Soraa has developed a novel ammonothermal approach for growth of high quality, true bulk GaN crystals at a greatly reduced cost. Soraa’s patented approach, known as SCoRA (Scalable Compact Rapid Ammonothermal) utilizes internal heating to circumvent the material-property limitations of conventional ammonothermal reactors. The SCoRA reactor has capability for temperatures and pressures greater than 650 °C and 500 MPa, respectively, enabling higher growth rates than conventional ammonothermal techniques, yet is less expensive and more scalable than conventional autoclaves fabricated from nickel-based superalloys. SCoRA GaN growth has been performed on c-plane and m-plane seed crystals with diameters between 5 mm and 2" to thicknesses of 0.5-4 mm. The highest growth rates are greater than 40 μm/h and rates in the 10-30 μm/h range are routinely observed. These values are significantly larger than those achieved by conventional ammonothermal GaN growth and are sufficient for a cost-effective manufacturing process. Two-inch diameter, crack-free, free-standing, n-type bulk GaN crystals have been grown. The crystals have been characterized by a range of techniques, including x-ray diffraction rocking-curve (XRC) analysis, optical microscopy, cathodoluminescence (CL), optical spectroscopy, and capacitance-voltage measurements. The crystallinity of the grown crystals is very good, with FWHM values of 15-80 arc-sec and average dislocation densities below 5 x 105 cm-2.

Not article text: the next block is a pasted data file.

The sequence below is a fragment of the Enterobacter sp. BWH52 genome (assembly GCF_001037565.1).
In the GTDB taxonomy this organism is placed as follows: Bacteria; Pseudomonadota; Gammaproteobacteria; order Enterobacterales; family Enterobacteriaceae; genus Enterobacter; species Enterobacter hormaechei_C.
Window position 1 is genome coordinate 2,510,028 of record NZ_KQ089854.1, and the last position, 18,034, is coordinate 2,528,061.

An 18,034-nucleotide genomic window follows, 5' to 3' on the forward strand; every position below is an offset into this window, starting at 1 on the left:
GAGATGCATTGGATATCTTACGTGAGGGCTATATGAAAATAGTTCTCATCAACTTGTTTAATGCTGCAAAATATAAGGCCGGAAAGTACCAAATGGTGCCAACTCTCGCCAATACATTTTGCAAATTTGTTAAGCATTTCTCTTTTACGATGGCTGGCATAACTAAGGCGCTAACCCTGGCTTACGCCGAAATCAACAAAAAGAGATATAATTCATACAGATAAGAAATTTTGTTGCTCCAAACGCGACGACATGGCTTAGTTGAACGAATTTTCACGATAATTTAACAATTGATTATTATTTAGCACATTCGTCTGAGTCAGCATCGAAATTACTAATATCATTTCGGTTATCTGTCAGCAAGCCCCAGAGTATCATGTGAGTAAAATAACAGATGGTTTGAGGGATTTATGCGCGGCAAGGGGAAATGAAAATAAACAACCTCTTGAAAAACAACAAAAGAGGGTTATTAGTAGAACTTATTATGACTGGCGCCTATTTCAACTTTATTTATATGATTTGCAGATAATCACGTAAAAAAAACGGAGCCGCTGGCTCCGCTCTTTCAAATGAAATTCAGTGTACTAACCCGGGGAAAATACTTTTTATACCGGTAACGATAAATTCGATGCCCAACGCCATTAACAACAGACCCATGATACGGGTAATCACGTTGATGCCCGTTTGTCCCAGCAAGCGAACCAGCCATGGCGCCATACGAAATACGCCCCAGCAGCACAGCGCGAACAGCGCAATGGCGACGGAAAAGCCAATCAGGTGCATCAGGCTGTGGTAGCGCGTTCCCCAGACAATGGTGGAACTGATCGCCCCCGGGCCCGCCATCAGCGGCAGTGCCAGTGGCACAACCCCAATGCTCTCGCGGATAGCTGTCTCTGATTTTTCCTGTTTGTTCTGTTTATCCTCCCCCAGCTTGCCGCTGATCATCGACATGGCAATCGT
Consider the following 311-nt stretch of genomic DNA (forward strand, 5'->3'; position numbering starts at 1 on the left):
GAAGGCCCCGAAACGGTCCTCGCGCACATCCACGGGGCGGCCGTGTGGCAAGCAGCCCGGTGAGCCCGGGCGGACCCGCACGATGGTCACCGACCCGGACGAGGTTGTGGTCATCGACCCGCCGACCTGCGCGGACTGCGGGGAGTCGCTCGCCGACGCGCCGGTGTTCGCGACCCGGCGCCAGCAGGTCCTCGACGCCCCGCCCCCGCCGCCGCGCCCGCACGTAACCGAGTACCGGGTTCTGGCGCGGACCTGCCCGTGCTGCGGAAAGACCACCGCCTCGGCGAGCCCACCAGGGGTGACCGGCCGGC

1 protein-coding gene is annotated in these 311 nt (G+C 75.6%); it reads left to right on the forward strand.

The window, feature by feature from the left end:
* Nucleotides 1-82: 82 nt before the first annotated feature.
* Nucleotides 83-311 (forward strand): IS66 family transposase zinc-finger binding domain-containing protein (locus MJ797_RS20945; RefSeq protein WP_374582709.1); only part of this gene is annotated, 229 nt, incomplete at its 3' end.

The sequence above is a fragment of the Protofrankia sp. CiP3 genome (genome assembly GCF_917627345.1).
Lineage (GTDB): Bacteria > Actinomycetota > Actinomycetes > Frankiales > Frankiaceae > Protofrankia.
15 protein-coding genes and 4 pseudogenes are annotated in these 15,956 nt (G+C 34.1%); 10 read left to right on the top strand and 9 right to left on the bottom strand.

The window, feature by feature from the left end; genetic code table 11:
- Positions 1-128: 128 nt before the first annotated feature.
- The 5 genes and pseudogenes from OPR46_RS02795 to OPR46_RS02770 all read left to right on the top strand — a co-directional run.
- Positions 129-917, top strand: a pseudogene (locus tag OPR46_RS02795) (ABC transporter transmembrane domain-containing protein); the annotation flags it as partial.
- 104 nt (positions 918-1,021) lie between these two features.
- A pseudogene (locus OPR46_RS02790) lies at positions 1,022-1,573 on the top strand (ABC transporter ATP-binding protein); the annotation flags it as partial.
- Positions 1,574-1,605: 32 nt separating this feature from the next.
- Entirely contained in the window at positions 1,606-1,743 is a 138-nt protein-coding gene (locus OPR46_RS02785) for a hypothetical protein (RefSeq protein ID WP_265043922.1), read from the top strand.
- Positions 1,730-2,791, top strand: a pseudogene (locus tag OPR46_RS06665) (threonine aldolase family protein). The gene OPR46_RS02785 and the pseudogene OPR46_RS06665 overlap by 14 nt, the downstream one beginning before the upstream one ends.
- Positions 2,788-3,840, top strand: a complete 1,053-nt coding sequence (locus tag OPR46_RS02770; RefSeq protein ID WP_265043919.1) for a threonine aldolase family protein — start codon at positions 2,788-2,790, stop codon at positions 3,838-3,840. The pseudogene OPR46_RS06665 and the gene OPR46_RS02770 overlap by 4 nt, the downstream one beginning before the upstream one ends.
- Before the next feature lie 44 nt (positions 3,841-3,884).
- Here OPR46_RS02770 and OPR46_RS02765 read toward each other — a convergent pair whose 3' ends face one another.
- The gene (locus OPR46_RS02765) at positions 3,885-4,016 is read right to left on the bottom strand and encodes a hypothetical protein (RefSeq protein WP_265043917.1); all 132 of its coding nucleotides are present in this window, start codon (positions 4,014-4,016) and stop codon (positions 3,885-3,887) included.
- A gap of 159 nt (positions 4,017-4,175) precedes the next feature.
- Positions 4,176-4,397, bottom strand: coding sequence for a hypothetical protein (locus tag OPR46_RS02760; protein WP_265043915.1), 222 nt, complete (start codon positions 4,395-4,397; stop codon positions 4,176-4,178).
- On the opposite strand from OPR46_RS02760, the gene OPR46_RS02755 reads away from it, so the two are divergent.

Zinc oxide (ZnO) crystals can be grown by vapor phase transport, hydrothermal solution growth, and high pressure melt
growth. Three inch size single crystal has been demonstrated by the hydrothermal growth technique. We will emphasis
on the hydrothermal technology of large size ZnO crystal. Material characteristics are discussed and compared to ZnO
fabricated from vapor phase and melt growth. A route to obtain high-quality, single-crystalline ZnO films with
mechanically untouched surfaces is employed to screen the doping of ZnO under the conditions of growth near the
thermodynamic equilibrium. Future trends in ZnO crystal growth technology will be discussed.